Law of Attraction

Five Essential Daily Practices, by Michael James


Beginning the day with what most people call “meditation” is key for me. Meditation simply means focusing on something that doesn’t get you into thoughts. After a while the process tunes me in and anchors me. Like sleep, it’s a process that happens to you rather than one you make happen. What I’ve found is that if I don’t do the amount of meditation my guidance tells me, it’s almost pointless. I don’t believe in that idea that “even five minutes is good” – because most people just sit there thinking for those five or even fifteen minutes. This isn’t meditation – it’s thinking. For me and many others, it takes longer than that for the thoughts to settle. It is only when the thoughts settle that meditation begins. So I do the amount of time my inner knowing tells me to, and get synced up with who I am. I have the discipline to follow through with this, which is a huge benefit in my life.


Going to the gym is also a meditation for me, I go to the gym because it’s another way I get centred, plus I enjoy the results.


The contemporary spirituality world can mix up “going with the flow” with laziness. All the successful people I have personally known are constantly working and taking action – they don’t just sit around daydreaming. It’s not what the action does, but more than it gets you in your flow more than just sitting there thinking – which leads to stagnation. It’s working right I’m talking about, not working hard.
So I like to write down which tasks I’ve been guided to do for this day – and then check them off at the end of the day. So if I say I’m going to do something on my things to do today list – I do it. This is about having integrity. At the moment I’m writing a book so I make sure I add to it everyday. Staying in action is a meditation for me that keeps me out of mind wandering. It also feels good for me to do something new each day – add something slightly different to what I’ve done before or a slightly different approach to something familiar – it feels like I’m making the most of my life.


All this contemporary spirituality stuff about “being mindful” and being loving and authentic all the time is a nice idea – but can have a real tinge of perfectionism and it can be very harsh against self: an endless trying to be better or do better. In this way, much of the contemporary spirituality movement and personal development is just more self-hatred in disguise – a constant telling you that you’re not good enough yet. I prefer to be me and yes, sometimes I judge, sometimes I lose my temper, sometimes I don’t have as much faith as I would like to etc. If I’m in that mood, I allow myself to be in that mood, knowing that Life is working on me in some way. What this gentleness with self does is allow the judgement to pass through before I act on it. For me, this is self-acceptance. Not being this perfect spiritual person who sends love and light to everyone 100% of the time. I’m not that person. In fact I’ve never met anyone who is that person.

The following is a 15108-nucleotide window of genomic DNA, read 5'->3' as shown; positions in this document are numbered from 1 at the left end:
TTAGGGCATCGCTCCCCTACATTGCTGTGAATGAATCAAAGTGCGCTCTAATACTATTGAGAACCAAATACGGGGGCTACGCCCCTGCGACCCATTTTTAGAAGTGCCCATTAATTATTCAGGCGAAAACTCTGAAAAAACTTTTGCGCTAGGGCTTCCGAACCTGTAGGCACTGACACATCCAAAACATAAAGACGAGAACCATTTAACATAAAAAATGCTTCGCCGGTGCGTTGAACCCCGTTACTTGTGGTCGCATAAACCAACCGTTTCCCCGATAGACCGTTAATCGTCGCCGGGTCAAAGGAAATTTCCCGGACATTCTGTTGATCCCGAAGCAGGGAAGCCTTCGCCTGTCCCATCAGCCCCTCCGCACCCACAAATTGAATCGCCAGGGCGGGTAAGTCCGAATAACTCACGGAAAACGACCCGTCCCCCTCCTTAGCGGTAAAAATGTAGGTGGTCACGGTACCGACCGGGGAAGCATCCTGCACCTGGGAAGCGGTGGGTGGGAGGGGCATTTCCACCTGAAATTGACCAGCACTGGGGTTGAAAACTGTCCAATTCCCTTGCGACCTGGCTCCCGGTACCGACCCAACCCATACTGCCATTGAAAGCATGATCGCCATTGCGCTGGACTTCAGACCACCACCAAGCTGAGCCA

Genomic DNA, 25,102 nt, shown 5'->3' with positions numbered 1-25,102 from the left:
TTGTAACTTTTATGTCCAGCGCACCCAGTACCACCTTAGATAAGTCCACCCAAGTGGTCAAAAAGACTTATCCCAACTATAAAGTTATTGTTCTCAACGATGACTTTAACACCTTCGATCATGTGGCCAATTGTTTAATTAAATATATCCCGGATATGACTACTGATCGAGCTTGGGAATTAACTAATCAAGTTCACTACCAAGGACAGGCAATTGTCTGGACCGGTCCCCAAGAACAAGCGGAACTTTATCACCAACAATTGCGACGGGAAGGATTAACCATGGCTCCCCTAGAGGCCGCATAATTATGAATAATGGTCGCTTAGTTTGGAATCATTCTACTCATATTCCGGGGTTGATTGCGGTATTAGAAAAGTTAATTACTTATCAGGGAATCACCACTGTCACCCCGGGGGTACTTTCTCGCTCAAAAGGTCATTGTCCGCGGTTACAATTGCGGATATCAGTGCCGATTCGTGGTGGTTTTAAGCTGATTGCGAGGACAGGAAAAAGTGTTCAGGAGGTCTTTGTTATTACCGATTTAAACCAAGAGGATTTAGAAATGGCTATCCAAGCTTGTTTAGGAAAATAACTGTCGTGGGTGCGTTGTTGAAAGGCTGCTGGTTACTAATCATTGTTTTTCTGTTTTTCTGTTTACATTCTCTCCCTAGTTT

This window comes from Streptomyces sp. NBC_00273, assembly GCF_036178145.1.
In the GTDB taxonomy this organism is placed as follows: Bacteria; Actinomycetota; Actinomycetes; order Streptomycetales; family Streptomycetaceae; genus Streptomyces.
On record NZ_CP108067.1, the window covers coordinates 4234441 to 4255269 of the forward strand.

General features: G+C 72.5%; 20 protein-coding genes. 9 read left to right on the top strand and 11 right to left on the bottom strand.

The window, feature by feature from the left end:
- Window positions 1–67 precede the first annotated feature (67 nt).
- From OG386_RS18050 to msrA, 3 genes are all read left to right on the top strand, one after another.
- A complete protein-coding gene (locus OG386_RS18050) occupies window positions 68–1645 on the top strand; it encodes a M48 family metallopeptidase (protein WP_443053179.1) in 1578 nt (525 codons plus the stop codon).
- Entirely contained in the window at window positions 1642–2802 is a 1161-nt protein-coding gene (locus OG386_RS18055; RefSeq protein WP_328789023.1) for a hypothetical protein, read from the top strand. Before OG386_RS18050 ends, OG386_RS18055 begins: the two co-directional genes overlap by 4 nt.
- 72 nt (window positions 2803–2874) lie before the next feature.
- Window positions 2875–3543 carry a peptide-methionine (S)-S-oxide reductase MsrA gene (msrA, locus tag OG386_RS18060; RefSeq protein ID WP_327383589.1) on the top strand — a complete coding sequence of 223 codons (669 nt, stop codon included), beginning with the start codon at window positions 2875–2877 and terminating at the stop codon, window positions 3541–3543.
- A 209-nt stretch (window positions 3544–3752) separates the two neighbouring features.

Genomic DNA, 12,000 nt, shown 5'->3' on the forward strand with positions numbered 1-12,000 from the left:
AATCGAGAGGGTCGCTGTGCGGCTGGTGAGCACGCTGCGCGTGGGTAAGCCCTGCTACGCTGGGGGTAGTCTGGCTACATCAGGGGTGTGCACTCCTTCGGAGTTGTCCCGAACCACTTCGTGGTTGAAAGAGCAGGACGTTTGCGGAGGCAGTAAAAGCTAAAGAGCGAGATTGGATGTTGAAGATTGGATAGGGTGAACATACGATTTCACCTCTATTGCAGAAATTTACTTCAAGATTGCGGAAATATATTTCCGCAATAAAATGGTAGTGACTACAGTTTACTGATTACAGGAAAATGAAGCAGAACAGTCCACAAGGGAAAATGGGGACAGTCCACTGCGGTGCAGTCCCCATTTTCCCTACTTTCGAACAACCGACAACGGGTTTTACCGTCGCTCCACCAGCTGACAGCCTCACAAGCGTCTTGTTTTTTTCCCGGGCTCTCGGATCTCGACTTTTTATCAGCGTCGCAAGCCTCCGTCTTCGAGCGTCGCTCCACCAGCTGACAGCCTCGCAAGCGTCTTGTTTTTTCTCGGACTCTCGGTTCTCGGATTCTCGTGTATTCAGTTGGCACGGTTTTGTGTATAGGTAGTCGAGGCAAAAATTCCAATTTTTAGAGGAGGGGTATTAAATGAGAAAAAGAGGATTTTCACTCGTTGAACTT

My life is far more enjoyable than it used to be because I have found a way to be ok when I feel less than my best; to make peace with those moments. This place of non-resistance is what I’ve found everyone is seeking, when it comes down to it. So I like to take a few moments to list the good in all areas of my life. It’s amazing how this simple process can seem to shift your entire world.


Right now I spend a little time envisioning (visualising), as I’m currently writing a book about this subject – how to do it, the pitfalls etc. One of the keys is to visualise simply for the enjoyment of the process – rather than to try to make something you want happen. At bedtime, I also spend some time talking through my visions and my current insights. It’s a nice way to end the day.


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